Choughs (pyrrhocrax graculus) pair in flight at dusk, South Stack RSPB reserve, Wales

The state of the UK's birds report

The state of the UK’s birds report (SUKB) uses survey results to give a valuable picture of how birds are faring in the UK and its Overseas Territories.

SUKB provides an in-depth overview of the status of bird populations and gives an update on trends for as many of the UK’s regularly occurring species as possible. It is a one-stop shop for all the latest results from annual, periodic and one-off surveys and monitoring programmes.

Read the report

Golden eagle Aquila chrysaetos adult male sitting in heather, Cairngorms National Park, Scotland

In SUKB 2020, our first report since 2017, we combine the latest population estimates (published in 2020 by the Avian Population Estimates Panel) with trend information, in order to examine how bird numbers have changed over time. We present results combined for all native breeding species, as well as individual species.

For the first time in SUKB, we present short sections about each of the four UK countries. These sections explore the different patterns of species’ change in each country and show the variety of ways that species’ monitoring data are being used to influence policy and conservation decisions.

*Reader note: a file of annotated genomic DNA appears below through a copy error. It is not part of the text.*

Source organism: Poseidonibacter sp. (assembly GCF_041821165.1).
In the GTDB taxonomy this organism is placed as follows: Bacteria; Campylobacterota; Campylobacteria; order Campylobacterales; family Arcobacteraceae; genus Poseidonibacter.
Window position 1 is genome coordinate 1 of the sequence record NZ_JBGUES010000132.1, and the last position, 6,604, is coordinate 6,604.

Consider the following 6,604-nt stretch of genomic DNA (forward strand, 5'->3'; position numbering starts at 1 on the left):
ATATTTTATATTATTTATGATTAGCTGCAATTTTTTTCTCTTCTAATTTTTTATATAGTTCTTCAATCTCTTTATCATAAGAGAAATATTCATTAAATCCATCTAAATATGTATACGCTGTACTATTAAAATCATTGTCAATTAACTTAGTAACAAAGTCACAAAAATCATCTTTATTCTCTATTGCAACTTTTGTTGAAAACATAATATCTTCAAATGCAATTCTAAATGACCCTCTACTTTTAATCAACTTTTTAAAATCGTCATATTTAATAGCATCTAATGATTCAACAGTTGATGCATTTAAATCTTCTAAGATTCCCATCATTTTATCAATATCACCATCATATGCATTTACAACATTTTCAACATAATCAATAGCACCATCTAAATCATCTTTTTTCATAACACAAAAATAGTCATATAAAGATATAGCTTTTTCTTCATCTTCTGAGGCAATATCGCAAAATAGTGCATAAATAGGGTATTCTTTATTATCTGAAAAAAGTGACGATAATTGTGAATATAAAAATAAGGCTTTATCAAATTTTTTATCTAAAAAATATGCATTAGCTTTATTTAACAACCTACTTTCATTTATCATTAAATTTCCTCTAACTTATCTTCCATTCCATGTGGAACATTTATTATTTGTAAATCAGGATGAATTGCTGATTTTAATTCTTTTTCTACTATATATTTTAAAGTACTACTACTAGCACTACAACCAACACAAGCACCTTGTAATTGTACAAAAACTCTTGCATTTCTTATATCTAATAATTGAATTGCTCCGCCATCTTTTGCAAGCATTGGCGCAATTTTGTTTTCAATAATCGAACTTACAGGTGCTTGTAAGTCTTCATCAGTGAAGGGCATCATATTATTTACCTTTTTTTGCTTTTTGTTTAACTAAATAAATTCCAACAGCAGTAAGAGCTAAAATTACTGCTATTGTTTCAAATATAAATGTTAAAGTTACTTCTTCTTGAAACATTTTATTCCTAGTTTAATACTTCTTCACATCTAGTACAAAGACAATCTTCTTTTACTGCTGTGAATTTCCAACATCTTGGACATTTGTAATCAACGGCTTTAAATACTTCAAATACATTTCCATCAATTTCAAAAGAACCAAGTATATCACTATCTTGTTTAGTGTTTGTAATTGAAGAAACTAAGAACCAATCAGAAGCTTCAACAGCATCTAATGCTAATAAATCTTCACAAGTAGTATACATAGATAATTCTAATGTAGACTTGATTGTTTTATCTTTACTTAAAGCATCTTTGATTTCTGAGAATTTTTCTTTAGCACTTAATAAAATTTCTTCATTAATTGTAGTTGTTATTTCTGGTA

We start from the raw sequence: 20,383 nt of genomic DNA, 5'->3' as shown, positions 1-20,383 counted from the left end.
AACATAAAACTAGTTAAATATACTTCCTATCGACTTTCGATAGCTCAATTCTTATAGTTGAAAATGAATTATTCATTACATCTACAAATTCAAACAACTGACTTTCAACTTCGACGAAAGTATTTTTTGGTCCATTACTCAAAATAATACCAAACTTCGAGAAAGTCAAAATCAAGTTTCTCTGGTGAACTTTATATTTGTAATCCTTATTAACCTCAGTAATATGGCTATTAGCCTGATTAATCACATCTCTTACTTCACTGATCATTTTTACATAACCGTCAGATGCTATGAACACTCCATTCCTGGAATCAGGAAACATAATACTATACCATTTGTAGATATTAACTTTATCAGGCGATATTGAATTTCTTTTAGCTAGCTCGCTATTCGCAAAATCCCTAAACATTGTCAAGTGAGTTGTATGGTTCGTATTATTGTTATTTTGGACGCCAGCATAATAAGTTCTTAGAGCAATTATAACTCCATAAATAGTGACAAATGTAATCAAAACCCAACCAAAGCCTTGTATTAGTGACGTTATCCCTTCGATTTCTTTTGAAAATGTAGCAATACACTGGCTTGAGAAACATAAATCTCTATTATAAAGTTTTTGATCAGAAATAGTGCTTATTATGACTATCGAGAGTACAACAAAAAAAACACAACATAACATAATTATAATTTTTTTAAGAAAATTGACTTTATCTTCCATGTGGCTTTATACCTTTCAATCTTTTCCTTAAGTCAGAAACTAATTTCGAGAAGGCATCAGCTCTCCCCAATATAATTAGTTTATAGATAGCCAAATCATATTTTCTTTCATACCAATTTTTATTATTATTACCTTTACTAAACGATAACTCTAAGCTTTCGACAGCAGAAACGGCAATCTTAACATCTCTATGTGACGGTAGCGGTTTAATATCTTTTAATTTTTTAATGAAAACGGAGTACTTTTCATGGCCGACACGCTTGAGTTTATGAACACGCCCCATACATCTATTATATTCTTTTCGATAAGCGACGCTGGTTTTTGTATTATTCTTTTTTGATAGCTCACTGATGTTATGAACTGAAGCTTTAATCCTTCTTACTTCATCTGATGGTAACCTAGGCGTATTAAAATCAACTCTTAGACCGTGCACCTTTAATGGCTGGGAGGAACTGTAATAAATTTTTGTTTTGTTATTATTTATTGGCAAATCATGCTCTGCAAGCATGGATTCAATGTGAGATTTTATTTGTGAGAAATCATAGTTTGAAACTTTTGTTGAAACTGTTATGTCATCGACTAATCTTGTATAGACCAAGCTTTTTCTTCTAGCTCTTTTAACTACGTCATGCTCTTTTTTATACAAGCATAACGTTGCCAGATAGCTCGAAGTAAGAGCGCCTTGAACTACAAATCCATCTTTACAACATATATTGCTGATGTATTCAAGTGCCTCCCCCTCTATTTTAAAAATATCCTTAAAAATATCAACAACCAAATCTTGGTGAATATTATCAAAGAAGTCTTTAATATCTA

Headlines from the 2020 report

  • New figures from the Avian Population Estimates Panel (APEP) suggest that there are 83 million pairs of native breeding birds in the UK. This is 19 million pairs fewer than when widespread monitoring began in the late 1960s. This figure is similar to that presented in The state of the UK’s birds 2012, based on the previous APEP report, suggesting that, in terms of total breeding bird numbers, the period of relative stability that began in the 1990s is continuing.
  • Despite significant conservation successes, around a third of all albatross and petrel species found in the UK Overseas Territories and Crown Dependencies are at risk of global extinction due to fisheries bycatch and predation by introduced mammalian predators such as mice.
  • Species’ trends vary across the UK. For example, cuckoos are increasing in Scotland but declining in England, very likely due to the loss of food resources in more intensively managed lowland environments. House sparrows are increasing strongly in Wales but have declined in England, whereas the Welsh buzzard population hasn’t seen the increases found in other countries.
  • The size of the non-native bird population increases over 10-fold in the late summer, when an estimated 57 million captive-reared pheasants and red-legged partridges are released for shooting.
  • Volunteers play an essential role in bird monitoring in the UK by donating their time and expertise. The data they collect is vital for conservation, advocacy and policy development. Thank you to all those involved.
 Bittern, feeding in reeds